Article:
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Is HILT bad for your heart?

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Weight & Resistance Training

' Forum started by Wobbles, Aug 13th, 2014 at 19:17 PM.
Aug 13th, 2014, 19:17 PM  
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Is HILT bad for your heart?

I heard this mentioned somewhere a while ago but read some information today I thought I'd share.

High intensity interval training has the benefits of fat and calorie burning in short bursts of intense exercise.

Dr James Morton who is a exercise metabolism lecturer at Liverpool John Moores university says HILT is better for the heart as it increase the amount of blood your heart pumps per beat. As HILT spikes your blood the advice is to avoid caffeine.

Sep 24th, 2015, 00:46 AM  
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Join Date: Sep 2015
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Provided one doesn't suffer from a pre-existing heart condition, or other contra-indication, preventing them from undertaking HIIT, the activity should be safe for the vast majority. Those in doubt should consult their GP/Physician.

Concerning the claims made by Dr Morton, he is indeed correct in his suggestion that HIIT increases the function of the heart, due to the improved mitochondrial activity that takes place within the muscle itself during HIIT exercise.

As such, the improved mitochondrial function of the heart (through HIIT) leads to an improvement in cardiac output and contractile function (the ability to pump more blood), also leading to a reduction in one's heart rate.

Although steady state cardio benefits the cardiovascular system, unlike HIIT, it doesn't increase mitochondrial activity in the heart. However, SSC still reaps the benefits of regular HIIT as one's exercise economy improves, therefore increasing their endurance.
Dec 28th, 2015, 21:30 PM  
SoSlim Rising Star
Join Date: Nov 2014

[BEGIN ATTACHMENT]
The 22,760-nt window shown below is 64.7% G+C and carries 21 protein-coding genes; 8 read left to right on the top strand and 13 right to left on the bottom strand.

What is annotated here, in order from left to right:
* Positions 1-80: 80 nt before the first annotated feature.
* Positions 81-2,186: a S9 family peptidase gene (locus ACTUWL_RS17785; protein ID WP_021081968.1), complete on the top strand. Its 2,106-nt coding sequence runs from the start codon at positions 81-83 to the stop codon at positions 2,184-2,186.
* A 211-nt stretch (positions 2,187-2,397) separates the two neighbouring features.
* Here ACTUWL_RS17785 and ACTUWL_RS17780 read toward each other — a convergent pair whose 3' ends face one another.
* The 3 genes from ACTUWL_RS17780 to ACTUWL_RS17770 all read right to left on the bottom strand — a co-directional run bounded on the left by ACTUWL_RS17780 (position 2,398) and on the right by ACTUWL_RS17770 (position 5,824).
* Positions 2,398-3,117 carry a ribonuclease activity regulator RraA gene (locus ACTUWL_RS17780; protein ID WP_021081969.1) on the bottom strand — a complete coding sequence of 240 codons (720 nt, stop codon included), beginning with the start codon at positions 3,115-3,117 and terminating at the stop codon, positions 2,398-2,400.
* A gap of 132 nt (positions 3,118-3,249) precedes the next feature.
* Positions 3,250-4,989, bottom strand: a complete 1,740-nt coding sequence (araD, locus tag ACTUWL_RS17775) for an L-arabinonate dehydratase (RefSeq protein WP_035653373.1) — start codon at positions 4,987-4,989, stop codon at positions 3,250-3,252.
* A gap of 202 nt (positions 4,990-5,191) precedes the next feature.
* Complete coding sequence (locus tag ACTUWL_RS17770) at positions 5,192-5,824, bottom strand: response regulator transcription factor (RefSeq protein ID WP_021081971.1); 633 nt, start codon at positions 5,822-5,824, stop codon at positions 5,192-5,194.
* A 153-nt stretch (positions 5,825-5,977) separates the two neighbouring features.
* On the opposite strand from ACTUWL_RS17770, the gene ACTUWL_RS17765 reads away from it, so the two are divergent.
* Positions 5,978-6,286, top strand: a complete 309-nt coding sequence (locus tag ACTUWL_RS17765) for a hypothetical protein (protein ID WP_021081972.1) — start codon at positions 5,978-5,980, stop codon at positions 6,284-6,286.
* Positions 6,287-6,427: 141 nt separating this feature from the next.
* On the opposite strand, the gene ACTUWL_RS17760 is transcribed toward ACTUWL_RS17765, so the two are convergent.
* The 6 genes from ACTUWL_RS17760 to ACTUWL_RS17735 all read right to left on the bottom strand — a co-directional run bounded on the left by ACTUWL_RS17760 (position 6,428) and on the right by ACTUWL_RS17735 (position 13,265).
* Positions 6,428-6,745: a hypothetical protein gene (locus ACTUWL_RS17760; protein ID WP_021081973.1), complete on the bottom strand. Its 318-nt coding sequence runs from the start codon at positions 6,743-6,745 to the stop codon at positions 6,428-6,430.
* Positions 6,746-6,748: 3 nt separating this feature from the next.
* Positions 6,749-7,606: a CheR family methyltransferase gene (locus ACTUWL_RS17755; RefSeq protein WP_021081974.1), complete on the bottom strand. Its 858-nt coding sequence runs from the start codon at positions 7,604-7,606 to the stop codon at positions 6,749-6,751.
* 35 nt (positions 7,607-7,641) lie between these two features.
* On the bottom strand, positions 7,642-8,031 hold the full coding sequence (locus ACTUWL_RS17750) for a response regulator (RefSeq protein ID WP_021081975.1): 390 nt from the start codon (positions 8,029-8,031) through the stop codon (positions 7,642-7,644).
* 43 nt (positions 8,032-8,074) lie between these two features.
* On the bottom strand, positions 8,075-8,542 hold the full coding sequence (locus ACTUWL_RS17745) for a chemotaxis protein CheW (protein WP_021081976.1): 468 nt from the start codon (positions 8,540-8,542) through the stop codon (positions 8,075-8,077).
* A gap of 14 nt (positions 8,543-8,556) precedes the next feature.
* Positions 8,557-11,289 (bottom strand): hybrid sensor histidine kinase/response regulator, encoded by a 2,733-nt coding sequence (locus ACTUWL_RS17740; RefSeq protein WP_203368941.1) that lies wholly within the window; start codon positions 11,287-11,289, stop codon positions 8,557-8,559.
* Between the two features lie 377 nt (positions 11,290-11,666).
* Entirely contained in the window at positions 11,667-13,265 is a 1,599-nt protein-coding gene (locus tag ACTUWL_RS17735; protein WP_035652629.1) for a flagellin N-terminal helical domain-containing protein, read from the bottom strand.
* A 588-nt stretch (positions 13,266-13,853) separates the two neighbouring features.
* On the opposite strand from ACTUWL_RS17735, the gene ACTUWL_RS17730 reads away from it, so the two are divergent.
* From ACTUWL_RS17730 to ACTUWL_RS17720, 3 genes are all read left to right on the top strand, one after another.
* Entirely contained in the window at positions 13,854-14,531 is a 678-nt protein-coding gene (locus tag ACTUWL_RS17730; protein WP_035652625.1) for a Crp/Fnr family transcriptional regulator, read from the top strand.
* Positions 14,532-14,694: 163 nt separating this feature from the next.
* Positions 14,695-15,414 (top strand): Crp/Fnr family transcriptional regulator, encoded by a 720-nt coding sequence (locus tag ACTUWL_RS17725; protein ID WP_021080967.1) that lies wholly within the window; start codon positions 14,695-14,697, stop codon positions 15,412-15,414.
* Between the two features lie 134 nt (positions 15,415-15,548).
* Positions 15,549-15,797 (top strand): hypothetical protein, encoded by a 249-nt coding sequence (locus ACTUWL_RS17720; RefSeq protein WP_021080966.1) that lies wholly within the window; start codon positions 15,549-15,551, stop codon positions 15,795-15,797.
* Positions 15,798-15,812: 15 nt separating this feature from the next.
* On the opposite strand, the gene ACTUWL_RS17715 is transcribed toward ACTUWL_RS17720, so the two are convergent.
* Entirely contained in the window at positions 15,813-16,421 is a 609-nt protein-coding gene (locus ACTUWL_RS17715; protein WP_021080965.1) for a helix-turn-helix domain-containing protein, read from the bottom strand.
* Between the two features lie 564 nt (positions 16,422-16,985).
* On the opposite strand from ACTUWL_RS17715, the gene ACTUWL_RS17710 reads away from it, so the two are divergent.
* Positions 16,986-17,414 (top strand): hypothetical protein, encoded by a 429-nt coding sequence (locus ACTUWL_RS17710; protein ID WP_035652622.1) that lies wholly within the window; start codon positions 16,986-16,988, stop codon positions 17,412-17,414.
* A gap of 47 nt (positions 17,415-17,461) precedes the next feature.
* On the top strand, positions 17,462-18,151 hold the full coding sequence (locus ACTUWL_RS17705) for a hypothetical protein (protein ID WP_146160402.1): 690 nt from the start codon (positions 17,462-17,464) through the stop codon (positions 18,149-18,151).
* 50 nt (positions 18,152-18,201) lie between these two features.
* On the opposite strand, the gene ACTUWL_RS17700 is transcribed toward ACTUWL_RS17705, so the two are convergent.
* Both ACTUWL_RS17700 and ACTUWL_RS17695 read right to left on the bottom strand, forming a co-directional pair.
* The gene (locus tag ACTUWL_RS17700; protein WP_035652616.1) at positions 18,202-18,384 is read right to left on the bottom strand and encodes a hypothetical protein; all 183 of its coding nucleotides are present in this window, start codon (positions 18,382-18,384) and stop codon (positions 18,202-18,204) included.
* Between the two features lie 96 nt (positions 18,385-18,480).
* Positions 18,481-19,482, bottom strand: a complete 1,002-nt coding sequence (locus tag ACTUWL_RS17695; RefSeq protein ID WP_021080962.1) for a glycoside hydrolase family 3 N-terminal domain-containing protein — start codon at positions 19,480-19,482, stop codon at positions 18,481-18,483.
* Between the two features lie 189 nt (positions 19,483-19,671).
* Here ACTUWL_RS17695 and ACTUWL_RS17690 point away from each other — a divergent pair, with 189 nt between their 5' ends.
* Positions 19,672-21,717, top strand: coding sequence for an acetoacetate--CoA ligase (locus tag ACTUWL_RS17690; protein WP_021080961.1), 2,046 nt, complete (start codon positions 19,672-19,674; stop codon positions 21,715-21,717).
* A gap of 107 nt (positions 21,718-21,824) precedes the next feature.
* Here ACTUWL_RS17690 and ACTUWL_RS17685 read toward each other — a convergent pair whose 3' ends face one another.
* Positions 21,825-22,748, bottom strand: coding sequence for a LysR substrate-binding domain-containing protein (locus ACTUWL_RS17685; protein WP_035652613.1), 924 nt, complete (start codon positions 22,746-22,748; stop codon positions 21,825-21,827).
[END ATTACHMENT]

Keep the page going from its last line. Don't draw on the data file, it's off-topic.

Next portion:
Location: Manchester, UK
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Hi, I read the major benefit of Hiit, especially for very morbidly obese people is that, it alters you genetically by activating parts of what is often a dormant survival system. Hiit essentially mimics situations that would occur in nature where short bursts of speed would get you away from a predators attacks then you would be moving out of its hunting ground dodging situations. Different genes activate as this becomes regular to tell your body not to store too much fat as 'movement is survival'. Your metabolism starts working again properly and in people who are largely sedentary this can often be the key to unlocking large weight loss. I think however the real life 'fight or flight' situations that can put massive stress on your body would effect your heart. But Hiit is controlled so should be system shock of a much lower magnitude. ( As an aside roller coaster rides and other thrill seeking activities as well as nature walks or even zoo visits can often help activate this system as well )
There are obviously other switched on/off or more like dimmered survival systems that interfere like weight gain to protect from cold or fat as a surplus, where there is a possibility of food shortage. Like crash gaining weight after diets. They did a twins study years ago that showed the cold one can be jammed on by things like emotional loss. Highlighted the difference in dna from a time when the obese twin had suffered, for example the death of a friend or gone through some emotional event that hadn't been dealt with. While the 'normal' twin living a similar lifestyle had not and had not started gaining weight. All the info is on the web for people looking to deal with large weight loss but I recommend looking at work by a guy called Jon Gabriel. He explains a lot of the science much better than I can and has the documentary evidence from research that I cannot be bothered writing out
Hope everyone has had an awesome Christmas. Good luck with whatever you are trying.
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